Budget will test the Government
Budget 2017, which is now six weeks away, is already shaping up to be a significant test for the stability of the minority Government, which is dependent on Fianna Fail support from Opposition. Documents released recently by the Department of Finance suggest that the Government will be able to further reduce the budget deficit while providing for spending increases and tax reliefs.
If the result of the General Election has told us anything, it is that voters prioritise a restoration of services through increased spending over tax cuts. However, that is not to say that people would not like to see more money in their pockets, or that the economy, and therefore society in general, would not benefit from a consequent increased consumer spending. The delicate balance between increased spending and tax reliefs will be difficult for Finance Minister Michael Noonan to negotiate.
Recent forecasts, on which the estimates of the 'fiscal space' are based, assume that economic expansion at a rate of around 4pc is likely to continue more or less indefinitely. However, as Mr Noonan will be only too aware, ever-present threats to such a growth rate continue to exist. If anything, those threats increased this summer following the UK decision to withdraw from the European Union. Eminent economist Colm McCarthy argues in this newspaper today that the Budget in October does not need to give an extra boost to an economy already expanding as well as could be expected. He states that it would be wise to leave some 'fiscal space' unspent given the uncertainties, such as the still unknown consequences of Brexit. Mr Noonan will be cognisant that there is much merit to this argument.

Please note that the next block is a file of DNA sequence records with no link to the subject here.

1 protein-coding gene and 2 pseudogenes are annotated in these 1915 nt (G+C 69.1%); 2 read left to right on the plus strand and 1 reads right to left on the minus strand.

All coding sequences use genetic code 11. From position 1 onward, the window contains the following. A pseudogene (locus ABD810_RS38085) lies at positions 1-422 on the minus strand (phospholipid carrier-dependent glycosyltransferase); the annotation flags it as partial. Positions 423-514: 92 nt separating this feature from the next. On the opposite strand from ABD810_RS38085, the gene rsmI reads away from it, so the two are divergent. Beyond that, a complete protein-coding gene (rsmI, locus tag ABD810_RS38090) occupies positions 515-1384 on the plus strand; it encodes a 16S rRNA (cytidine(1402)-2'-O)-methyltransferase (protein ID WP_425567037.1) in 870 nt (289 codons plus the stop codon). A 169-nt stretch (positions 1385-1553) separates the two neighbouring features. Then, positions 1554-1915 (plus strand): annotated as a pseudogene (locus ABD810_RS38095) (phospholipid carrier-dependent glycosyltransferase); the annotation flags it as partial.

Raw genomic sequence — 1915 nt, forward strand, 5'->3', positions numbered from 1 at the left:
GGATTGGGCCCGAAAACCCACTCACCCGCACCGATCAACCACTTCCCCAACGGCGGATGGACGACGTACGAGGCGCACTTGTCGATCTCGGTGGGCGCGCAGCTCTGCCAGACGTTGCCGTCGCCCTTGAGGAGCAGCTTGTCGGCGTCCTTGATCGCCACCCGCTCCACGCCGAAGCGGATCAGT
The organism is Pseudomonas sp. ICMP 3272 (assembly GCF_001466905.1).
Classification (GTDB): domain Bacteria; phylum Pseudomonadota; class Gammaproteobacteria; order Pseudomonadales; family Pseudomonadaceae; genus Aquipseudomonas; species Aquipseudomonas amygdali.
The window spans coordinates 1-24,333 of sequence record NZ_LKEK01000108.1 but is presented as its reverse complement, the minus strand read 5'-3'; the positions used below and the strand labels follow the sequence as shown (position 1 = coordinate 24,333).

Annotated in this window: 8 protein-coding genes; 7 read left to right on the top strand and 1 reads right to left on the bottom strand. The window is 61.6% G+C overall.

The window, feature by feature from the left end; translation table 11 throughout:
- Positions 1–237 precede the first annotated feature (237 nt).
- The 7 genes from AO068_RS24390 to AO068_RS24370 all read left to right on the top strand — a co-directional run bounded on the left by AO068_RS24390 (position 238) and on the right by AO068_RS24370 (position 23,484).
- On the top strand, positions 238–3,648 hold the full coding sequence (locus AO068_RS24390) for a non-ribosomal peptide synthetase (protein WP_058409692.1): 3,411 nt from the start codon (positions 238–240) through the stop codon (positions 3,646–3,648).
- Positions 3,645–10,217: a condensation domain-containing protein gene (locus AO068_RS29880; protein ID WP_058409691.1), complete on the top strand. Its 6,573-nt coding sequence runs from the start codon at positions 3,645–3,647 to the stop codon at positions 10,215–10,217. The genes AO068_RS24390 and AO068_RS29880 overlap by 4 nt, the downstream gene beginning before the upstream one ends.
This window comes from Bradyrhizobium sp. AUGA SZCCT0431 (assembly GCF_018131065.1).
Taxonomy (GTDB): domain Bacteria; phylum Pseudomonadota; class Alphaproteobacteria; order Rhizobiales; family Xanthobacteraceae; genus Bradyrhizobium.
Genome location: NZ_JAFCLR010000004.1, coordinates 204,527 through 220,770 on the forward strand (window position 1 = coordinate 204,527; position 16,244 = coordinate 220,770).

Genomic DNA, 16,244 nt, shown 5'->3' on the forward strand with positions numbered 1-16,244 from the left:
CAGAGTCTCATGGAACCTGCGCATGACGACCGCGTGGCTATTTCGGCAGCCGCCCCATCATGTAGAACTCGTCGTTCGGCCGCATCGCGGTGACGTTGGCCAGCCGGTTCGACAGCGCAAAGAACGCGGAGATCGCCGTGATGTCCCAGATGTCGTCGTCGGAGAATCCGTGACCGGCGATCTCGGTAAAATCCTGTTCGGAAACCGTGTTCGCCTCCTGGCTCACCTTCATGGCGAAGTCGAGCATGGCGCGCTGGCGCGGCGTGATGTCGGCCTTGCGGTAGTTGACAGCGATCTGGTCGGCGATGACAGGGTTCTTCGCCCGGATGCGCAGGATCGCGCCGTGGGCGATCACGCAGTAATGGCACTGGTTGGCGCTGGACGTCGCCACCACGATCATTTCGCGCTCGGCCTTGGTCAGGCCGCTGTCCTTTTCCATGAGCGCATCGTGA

However, the political pressures on Mr Noonan will also be evident. The debate here has already begun to focus on the level of cuts to the Universal Social Charge. The charge, although progressive, remains deeply unpopular as a consequence of the conditions of its imposition. A recent analysis by the Department of Finance states that the charge could be sharply reduced over the next three budgets, but only if all the money allocated for tax cuts is used for this purpose and new cash is raised in other areas. The income tax plan outlines three options for sharp reductions in the USC burden over the next three years, in line with the government commitment. It would cost €300m next year and at least €1.7bn over the three-year period.
Fine Gael is reported to be planning to cut up to one percentage point off the 5.5pc USC rate for middle-income earners in the Budget. The front loading of a one point cut to that rate would increase the take-home pay for somebody earning €70,000 by €620 a year, but it would not benefit those earning less than €18,700.
Lobby groups and political parties will soon return from the holidays and the available 'fiscal space' will be spent many times over before budget day. The USC raises €4bn per annum, a very substantial sum, and any material changes will be costly. In preparation for Budget 2017, the government bywords should remain caution and prudence.